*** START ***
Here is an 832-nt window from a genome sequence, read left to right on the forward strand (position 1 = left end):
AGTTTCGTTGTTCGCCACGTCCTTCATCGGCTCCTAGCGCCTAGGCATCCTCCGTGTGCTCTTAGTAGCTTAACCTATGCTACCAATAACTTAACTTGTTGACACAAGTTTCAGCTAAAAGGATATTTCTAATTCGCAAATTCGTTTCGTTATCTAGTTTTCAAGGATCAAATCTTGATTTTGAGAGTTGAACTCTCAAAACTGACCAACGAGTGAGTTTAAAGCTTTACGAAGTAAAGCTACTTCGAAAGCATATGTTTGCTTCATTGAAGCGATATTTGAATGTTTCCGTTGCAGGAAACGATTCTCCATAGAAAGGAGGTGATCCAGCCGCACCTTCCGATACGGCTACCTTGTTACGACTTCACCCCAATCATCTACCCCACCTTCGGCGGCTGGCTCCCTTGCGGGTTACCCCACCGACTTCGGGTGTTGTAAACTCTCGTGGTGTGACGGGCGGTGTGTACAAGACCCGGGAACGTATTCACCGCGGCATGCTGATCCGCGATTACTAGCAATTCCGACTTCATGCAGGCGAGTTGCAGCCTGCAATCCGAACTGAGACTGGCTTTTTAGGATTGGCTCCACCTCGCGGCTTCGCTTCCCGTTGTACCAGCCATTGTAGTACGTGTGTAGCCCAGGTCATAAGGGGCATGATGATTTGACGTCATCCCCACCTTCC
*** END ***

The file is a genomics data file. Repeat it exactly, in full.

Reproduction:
Here is an 832-nt window from a genome sequence, read left to right on the forward strand (position 1 = left end):
AGTTTCGTTGTTCGCCACGTCCTTCATCGGCTCCTAGCGCCTAGGCATCCTCCGTGTGCTCTTAGTAGCTTAACCTATGCTACCAATAACTTAACTTGTTGACACAAGTTTCAGCTAAAAGGATATTTCTAATTCGCAAATTCGTTTCGTTATCTAGTTTTCAAGGATCAAATCTTGATTTTGAGAGTTGAACTCTCAAAACTGACCAACGAGTGAGTTTAAAGCTTTACGAAGTAAAGCTACTTCGAAAGCATATGTTTGCTTCATTGAAGCGATATTTGAATGTTTCCGTTGCAGGAAACGATTCTCCATAGAAAGGAGGTGATCCAGCCGCACCTTCCGATACGGCTACCTTGTTACGACTTCACCCCAATCATCTACCCCACCTTCGGCGGCTGGCTCCCTTGCGGGTTACCCCACCGACTTCGGGTGTTGTAAACTCTCGTGGTGTGACGGGCGGTGTGTACAAGACCCGGGAACGTATTCACCGCGGCATGCTGATCCGCGATTACTAGCAATTCCGACTTCATGCAGGCGAGTTGCAGCCTGCAATCCGAACTGAGACTGGCTTTTTAGGATTGGCTCCACCTCGCGGCTTCGCTTCCCGTTGTACCAGCCATTGTAGTACGTGTGTAGCCCAGGTCATAAGGGGCATGATGATTTGACGTCATCCCCACCTTCC